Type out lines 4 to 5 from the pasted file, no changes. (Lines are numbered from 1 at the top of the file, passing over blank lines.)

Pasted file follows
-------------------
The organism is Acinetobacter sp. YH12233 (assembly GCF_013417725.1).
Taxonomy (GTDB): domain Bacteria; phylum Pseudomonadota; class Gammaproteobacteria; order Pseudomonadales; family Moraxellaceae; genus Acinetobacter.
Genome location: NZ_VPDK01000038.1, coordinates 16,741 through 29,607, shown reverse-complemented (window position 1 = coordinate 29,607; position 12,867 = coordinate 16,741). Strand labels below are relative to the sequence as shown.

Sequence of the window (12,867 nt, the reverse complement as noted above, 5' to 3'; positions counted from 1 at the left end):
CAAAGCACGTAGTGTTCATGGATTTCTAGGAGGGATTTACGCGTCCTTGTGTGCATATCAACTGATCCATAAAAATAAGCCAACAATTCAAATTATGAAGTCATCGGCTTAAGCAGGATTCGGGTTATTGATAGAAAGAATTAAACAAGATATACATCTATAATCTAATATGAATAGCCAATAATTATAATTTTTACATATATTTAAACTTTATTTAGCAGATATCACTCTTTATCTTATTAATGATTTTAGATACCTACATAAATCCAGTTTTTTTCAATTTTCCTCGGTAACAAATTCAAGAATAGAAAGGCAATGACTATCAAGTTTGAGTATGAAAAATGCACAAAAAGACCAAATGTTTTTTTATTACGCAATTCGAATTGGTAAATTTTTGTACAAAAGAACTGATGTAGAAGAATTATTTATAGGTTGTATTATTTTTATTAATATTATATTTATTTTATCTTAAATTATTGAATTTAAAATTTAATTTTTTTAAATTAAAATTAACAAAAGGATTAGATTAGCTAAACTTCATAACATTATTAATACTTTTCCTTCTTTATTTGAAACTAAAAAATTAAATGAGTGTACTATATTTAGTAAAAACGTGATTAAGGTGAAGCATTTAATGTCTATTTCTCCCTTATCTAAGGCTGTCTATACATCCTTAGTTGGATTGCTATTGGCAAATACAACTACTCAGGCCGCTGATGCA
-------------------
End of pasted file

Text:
Sequence of the window (12,867 nt, the reverse complement as noted above, 5' to 3'; positions counted from 1 at the left end):
CAAAGCACGTAGTGTTCATGGATTTCTAGGAGGGATTTACGCGTCCTTGTGTGCATATCAACTGATCCATAAAAATAAGCCAACAATTCAAATTATGAAGTCATCGGCTTAAGCAGGATTCGGGTTATTGATAGAAAGAATTAAACAAGATATACATCTATAATCTAATATGAATAGCCAATAATTATAATTTTTACATATATTTAAACTTTATTTAGCAGATATCACTCTTTATCTTATTAATGATTTTAGATACCTACATAAATCCAGTTTTTTTCAATTTTCCTCGGTAACAAATTCAAGAATAGAAAGGCAATGACTATCAAGTTTGAGTATGAAAAATGCACAAAAAGACCAAATGTTTTTTTATTACGCAATTCGAATTGGTAAATTTTTGTACAAAAGAACTGATGTAGAAGAATTATTTATAGGTTGTATTATTTTTATTAATATTATATTTATTTTATCTTAAATTATTGAATTTAAAATTTAATTTTTTTAAATTAAAATTAACAAAAGGATTAGATTAGCTAAACTTCATAACATTATTAATACTTTTCCTTCTTTATTTGAAACTAAAAAATTAAATGAGTGTACTATATTTAGTAAAAACGTGATTAAGGTGAAGCATTTAATGTCTATTTCTCCCTTATCTAAGGCTGTCTATACATCCTTAGTTGGATTGCTATTGGCAAATACAACTACTCAGGCCGCTGATGCA